A reunion gift, from one Class of ’73 standout swimmer to another.
Mary Ellen Olcese CW’73 didn’t know what to say when she looked inside a bag Ted Kriebel C’73 GEd’75 handed her during their 50th reunion lunch in May.
“I really was flustered,” Olcese recalls.
Inside the bag, neatly folded, was a red blanket bearing blue stripes and a big “P” beneath three stars. Kriebel had received it from the Penn athletic department 50 years ago to mark his participation on Penn’s varsity men’s swimming team.
Olcese, a standout member of the Penn women’s team, was not given one of her own when she graduated. That’s because the University did not consider her a varsity athlete—a slight she recounted in a Zoom presentation she gave last fall to her classmates about women’s athletics at Penn.
Listening in, and “shocked at the disparity” between men’s and women’s sports at the time, Kriebel vowed to surprise Olcese with his blanket at their reunion—even though the two classmates hadn’t seen each other since graduating. So before heading with his wife to campus from their home in Virginia (to attend a Penn reunion for the first time, he notes), he transferred his blanket from a closet into a gift bag with a plan to track Olcese down at their picnic tent outside of College Hall.
“You should have seen her face,” Kriebel recalls. “It was like she had gotten a diamond ring. She just sparkled. She could not believe it.” Since Kriebel had kept the blanket in plastic wrapping all these years, “it was in beautiful shape,” says Olcese, who attended the reunion with her sister Janet Olcese PT’70, her daughter Maura Olcese C’08, and her baby grandson. “It looked like it was brand new.”
A member of the Penn Athletics Hall of Fame, Olcese certainly had an athletic career that warranted recognition. She’d been a renowned swimmer well before arriving at Penn, setting national age group records in the butterfly and backstroke as well as a world record in the 440-yard individual medley as a 14-year-old (which the New York Times wrote up in an August 22, 1965, article). “The biggest disappointment of my young life,” she says, was failing to qualify for the 1968 Olympics. At that point she turned her attention to college, though “swimming was not dictating where I was going to go,” Olcese notes. “Nobody was calling me on the phone, saying, Why don’t you consider my school? or We have a scholarship for you or anything like that.”
Though she had retired from national and international swimming by 1969, Olcese made an immediate mark at Penn’s Sheerr Pool. As a freshman she qualified for the first national intercollegiate swimming and diving championships for women in 1970, put on by the Division for Girls and Women’s Sports (DGWS), a precursor to the Association for Intercollegiate Athletics for Women (AIAW).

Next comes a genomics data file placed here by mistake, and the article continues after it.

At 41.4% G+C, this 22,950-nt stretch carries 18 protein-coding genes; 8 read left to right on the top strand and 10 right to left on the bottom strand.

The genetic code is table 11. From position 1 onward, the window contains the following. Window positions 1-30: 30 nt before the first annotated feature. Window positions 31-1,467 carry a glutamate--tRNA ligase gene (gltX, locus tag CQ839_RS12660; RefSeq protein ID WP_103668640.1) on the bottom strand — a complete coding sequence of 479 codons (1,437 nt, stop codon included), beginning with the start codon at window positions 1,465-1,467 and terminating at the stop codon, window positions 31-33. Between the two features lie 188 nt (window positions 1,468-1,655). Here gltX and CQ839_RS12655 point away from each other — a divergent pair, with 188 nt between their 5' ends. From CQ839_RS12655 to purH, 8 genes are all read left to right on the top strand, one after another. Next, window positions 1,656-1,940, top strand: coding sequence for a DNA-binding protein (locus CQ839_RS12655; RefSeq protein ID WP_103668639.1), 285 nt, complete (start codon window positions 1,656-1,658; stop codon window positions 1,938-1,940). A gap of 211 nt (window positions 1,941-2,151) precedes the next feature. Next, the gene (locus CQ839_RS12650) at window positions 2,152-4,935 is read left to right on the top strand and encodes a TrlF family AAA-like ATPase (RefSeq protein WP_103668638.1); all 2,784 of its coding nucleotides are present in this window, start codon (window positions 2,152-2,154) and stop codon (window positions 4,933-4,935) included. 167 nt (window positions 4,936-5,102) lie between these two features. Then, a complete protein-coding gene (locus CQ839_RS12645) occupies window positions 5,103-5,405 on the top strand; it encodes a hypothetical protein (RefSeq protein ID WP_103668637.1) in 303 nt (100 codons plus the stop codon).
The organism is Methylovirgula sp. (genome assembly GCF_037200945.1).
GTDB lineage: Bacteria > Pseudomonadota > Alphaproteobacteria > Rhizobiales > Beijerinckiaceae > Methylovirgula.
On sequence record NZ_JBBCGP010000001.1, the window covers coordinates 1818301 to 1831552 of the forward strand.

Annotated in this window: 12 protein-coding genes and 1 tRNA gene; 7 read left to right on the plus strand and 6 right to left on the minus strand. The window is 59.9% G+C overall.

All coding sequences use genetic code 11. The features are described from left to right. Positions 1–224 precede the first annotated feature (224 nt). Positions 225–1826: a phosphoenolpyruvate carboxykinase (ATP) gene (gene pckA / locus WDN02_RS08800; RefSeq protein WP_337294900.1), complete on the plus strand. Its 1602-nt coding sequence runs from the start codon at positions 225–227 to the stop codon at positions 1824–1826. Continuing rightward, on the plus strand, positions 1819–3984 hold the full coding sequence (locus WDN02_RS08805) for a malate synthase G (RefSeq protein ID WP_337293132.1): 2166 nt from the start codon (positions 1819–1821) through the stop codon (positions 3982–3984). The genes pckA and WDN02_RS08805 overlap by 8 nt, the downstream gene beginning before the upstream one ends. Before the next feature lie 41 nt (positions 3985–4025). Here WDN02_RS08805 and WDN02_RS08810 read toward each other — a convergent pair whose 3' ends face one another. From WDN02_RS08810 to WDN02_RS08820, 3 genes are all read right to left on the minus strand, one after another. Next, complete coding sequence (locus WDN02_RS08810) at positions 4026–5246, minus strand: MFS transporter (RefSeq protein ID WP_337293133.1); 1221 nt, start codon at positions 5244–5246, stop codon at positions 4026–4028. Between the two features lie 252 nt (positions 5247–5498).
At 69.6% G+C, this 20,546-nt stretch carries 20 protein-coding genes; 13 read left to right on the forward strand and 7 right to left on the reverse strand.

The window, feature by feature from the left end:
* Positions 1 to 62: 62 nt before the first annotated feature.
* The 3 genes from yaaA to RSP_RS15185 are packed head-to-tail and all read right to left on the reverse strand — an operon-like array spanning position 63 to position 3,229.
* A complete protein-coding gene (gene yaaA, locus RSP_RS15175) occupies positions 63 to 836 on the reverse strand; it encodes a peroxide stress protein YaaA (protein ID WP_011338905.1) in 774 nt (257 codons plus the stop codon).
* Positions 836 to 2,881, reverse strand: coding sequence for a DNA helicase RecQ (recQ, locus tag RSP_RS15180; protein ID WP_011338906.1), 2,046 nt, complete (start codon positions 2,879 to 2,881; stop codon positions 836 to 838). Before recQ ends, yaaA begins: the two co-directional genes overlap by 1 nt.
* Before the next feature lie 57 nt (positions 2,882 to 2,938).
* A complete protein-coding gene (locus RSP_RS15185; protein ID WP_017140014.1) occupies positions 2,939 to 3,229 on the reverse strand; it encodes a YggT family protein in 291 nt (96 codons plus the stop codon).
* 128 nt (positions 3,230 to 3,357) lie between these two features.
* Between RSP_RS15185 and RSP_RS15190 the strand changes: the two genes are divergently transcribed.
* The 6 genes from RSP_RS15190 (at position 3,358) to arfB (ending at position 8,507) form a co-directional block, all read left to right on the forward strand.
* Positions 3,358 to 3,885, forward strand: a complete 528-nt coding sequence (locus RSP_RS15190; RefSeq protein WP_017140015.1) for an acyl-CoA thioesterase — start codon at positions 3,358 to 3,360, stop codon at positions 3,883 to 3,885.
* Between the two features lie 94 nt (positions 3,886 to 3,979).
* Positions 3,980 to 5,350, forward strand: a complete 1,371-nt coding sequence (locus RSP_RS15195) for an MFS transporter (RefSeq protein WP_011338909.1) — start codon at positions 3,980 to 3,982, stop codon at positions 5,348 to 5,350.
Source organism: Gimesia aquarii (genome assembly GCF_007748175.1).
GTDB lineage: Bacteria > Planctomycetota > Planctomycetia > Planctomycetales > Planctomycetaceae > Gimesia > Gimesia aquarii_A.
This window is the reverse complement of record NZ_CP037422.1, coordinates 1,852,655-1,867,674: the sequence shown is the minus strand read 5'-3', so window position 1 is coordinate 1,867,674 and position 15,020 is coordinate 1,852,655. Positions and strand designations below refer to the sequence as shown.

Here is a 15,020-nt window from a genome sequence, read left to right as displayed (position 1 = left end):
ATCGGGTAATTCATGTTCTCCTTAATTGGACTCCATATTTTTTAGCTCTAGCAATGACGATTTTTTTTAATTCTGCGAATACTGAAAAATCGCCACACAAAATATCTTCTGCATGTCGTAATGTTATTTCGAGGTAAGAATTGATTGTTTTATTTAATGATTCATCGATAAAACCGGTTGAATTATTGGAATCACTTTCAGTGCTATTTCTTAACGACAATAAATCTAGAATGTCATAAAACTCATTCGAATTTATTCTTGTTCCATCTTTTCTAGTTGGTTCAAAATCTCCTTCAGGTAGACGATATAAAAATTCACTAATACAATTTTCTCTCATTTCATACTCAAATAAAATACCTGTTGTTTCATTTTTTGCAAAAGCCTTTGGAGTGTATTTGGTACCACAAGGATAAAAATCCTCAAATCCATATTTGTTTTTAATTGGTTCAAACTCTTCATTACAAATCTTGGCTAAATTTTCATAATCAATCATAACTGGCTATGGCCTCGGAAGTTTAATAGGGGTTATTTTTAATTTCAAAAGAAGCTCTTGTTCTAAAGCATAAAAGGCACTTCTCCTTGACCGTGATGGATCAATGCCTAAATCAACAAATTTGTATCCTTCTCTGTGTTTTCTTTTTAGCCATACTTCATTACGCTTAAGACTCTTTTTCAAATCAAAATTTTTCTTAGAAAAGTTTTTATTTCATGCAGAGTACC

Joined by teammate Marg Seluk CW’71 G’74, Olcese traveled to Illinois State University for the meet, but was surprised that a Penn coach was not sent to accompany them. “We had to travel with West Chester’s swim team as our chaperones,” she says. Over the next three years not much improved for the women’s swimming team, which was not yet a member of the Ivy League and mostly competed in dual meets against nearby schools like West Chester (the big powerhouse at the time), Swarthmore, and Ursinus.
“Swimming for women on the college level at that time was pretty sparse,” says Olcese, who was the team’s captain and MVP in 1972 and 1973. “I was a distance swimmer, but on the college level they only offered 50s and 100s, which was not my forte.” She did receive a bathing suit—but not a sweatsuit, she recalls. “They covered our travel, gave us some orange slices, but there was not a whole lot of expense.”
Following the passage of Title IX in 1972, women’s athletics began to resemble the men’s game more closely [“Century Club,” Jul|Aug 2021]. A few years after Olcese graduated, the Ivy League began to include women’s swimming, and a few years after that women’s national championships became a part of the NCAA program.
Olcese, who went into coaching after graduating, enjoyed seeing that growth but always felt something was missing, even after her induction into the Penn Athletics Hall of Fame 20 years ago. (Based on a conversation with field hockey and lacrosse star Julie Staver CW’74 G’82, she believes women may have begun to receive varsity blankets the year after she graduated, though the tradition was discontinued for men and women alike at some point thereafter.) That’s why it was so meaningful to receive the blanket from Kriebel—a standout swimmer in his own right who helped Penn capture an Ivy League and an Eastern regional championship in 1971 and was part of the Quakers’ Ivy-winning 800-yard freestyle relay team that year.
“It’s really not the physical thing itself, though I do love it,” Olcese says. “It’s Ted’s recognition of the blanket as an important thing to me—because it was the acknowledgement of a swimming career. That’s what touched me so much.”—DZ